Flo & Eddie, Inc. v. Sirius XM Radio, Inc.
When an AM/FM radio station plays a song over the air, it does not pay public performance royalties to the owner of the original sound recording. Digital and satellite radio providers like Sirius, however, must pay public performance royalties whenever they broadcast post-1972 music. Before a 2018 amendment to the copyright law, 17 U.S.C. 1401(b), they did not have to pay royalties for playing pre-1972 music under federal law. State law was less clear.The district court held that California law, which grants copyright owners an “exclusive ownership” to the music, creates a right of public performance for owners of pre-1972 sound recordings and that Sirius must pay for playing pre-1972 music. The Ninth Circuit reversed, looking to the common law in the 19th century when California first used the phrase “exclusive ownership” in its copyright statute. At that time, no state had recognized a right of public performance for music, and California protected only unpublished works. Nothing suggests that California upended this deeply-rooted common-law understanding of copyright protection when it used the word “exclusive ownership” in its copyright statute in 1872, so “exclusive ownership” does not include the right of public performance. View "Flo & Eddie, Inc. v. Sirius XM Radio, Inc." on Justia Law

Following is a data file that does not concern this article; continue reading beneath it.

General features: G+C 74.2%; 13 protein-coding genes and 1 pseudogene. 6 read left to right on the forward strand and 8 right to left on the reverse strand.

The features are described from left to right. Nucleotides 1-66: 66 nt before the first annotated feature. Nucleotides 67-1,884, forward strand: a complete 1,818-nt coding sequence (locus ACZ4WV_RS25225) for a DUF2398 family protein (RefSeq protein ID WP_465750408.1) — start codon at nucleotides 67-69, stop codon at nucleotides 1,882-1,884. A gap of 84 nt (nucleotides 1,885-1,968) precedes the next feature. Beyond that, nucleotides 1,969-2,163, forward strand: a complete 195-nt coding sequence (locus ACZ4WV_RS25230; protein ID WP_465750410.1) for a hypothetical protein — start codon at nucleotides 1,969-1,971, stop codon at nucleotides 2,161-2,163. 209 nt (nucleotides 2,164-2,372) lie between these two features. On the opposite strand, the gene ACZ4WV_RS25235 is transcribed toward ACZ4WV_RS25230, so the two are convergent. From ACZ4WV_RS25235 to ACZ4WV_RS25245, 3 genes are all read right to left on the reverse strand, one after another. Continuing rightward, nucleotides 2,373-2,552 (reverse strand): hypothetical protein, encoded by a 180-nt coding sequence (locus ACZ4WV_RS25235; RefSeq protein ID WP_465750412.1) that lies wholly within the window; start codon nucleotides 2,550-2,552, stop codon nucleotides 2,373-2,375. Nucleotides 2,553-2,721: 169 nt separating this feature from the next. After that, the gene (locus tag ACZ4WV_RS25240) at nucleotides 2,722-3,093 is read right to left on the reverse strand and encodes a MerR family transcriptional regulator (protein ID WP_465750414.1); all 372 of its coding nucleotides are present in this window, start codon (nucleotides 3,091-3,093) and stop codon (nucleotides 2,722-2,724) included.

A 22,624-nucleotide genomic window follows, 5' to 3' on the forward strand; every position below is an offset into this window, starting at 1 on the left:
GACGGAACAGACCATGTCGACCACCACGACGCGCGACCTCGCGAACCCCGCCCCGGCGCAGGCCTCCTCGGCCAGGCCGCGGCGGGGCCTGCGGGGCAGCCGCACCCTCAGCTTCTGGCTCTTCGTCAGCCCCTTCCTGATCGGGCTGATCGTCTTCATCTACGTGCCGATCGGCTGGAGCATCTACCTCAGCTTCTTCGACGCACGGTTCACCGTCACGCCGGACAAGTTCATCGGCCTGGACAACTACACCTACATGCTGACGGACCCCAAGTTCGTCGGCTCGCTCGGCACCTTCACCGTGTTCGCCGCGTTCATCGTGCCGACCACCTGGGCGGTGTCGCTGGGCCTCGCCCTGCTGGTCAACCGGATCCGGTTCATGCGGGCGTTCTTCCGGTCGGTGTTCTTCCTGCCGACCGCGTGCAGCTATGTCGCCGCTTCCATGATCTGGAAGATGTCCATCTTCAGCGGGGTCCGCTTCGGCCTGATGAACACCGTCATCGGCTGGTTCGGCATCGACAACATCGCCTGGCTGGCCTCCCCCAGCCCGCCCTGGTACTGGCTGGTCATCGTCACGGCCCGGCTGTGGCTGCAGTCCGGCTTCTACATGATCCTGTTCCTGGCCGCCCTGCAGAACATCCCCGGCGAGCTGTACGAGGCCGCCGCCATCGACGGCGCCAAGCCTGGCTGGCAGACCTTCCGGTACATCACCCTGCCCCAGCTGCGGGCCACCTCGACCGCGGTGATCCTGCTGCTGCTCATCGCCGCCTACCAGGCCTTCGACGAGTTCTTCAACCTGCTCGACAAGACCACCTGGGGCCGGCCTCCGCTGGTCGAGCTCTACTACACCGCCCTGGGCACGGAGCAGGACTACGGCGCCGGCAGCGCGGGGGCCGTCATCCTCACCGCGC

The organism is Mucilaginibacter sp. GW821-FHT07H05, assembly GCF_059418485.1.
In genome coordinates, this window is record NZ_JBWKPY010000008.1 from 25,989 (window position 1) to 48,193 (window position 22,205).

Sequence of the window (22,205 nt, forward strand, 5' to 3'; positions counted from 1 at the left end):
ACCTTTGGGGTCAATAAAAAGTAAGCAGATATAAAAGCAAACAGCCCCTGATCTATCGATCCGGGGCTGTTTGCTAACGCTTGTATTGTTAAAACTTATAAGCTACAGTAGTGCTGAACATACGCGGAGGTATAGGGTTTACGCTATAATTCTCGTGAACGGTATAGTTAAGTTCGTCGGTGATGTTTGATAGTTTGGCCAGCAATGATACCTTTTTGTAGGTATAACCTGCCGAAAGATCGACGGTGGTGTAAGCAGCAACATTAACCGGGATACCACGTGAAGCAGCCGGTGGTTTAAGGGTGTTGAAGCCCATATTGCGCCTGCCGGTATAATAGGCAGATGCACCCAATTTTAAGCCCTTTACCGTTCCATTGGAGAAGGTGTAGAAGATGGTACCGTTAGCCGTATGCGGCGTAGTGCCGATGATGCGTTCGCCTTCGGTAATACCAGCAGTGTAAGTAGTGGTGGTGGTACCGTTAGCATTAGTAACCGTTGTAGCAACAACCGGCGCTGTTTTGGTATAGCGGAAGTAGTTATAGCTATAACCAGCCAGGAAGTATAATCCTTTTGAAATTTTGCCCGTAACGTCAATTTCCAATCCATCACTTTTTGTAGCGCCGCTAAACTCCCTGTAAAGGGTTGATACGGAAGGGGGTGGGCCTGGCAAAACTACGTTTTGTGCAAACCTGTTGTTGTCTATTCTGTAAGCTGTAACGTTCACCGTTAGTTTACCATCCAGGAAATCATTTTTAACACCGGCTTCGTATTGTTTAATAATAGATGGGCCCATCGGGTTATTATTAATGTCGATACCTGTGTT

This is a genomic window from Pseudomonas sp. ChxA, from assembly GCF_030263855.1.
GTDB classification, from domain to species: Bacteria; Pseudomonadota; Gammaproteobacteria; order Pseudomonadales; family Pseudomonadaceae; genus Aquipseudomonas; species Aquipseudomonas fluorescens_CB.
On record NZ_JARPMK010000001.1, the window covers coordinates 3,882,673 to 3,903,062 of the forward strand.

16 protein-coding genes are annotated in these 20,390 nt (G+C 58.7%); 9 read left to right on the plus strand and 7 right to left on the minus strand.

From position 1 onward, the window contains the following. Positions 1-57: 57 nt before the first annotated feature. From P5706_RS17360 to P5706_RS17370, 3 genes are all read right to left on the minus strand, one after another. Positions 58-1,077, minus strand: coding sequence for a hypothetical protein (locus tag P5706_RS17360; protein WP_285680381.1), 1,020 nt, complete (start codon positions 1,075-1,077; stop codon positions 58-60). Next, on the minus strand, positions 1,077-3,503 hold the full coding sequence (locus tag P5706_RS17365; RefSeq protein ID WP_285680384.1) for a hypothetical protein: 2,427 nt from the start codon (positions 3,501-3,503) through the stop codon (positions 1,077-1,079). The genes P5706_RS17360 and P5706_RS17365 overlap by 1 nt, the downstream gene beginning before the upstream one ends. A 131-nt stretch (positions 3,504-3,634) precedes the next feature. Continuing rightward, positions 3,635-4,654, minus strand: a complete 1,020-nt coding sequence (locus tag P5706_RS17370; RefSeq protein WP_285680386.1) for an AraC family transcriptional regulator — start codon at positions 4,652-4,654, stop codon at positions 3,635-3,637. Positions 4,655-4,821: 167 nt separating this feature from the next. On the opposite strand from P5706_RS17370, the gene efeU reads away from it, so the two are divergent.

Designworks Homes, Inc. v. Thomson Sailors Homes, LLC
Designworks filed suit alleging that defendants violated its copyright in the registered design of a two-story home. The district court granted summary judgment for defendants, concluding that defendants' home design was not a copy of the original Designworks home.The Eighth Circuit affirmed, concluding that the district court did not err in granting defendants' motion for summary judgment because the works were so dissimilar that reasonable minds could not differ as to the absence of substantial similarity in expression in the designs. The court explained that there was no direct evidence of copyright infringement and there was no evidence of a substantial similarity of expression in the designs. In this case, the district court's order emphasized how unreasonable Designworks' litigating position had been, from completely failing to address the "significant objective differences" between the designs to producing nothing more than speculative evidence that anyone associated with defendants had accessed the Designworks house. The court also affirmed the district court's award of attorneys' fees and costs to defendants. View "Designworks Homes, Inc. v. Thomson Sailors Homes, LLC" on Justia Law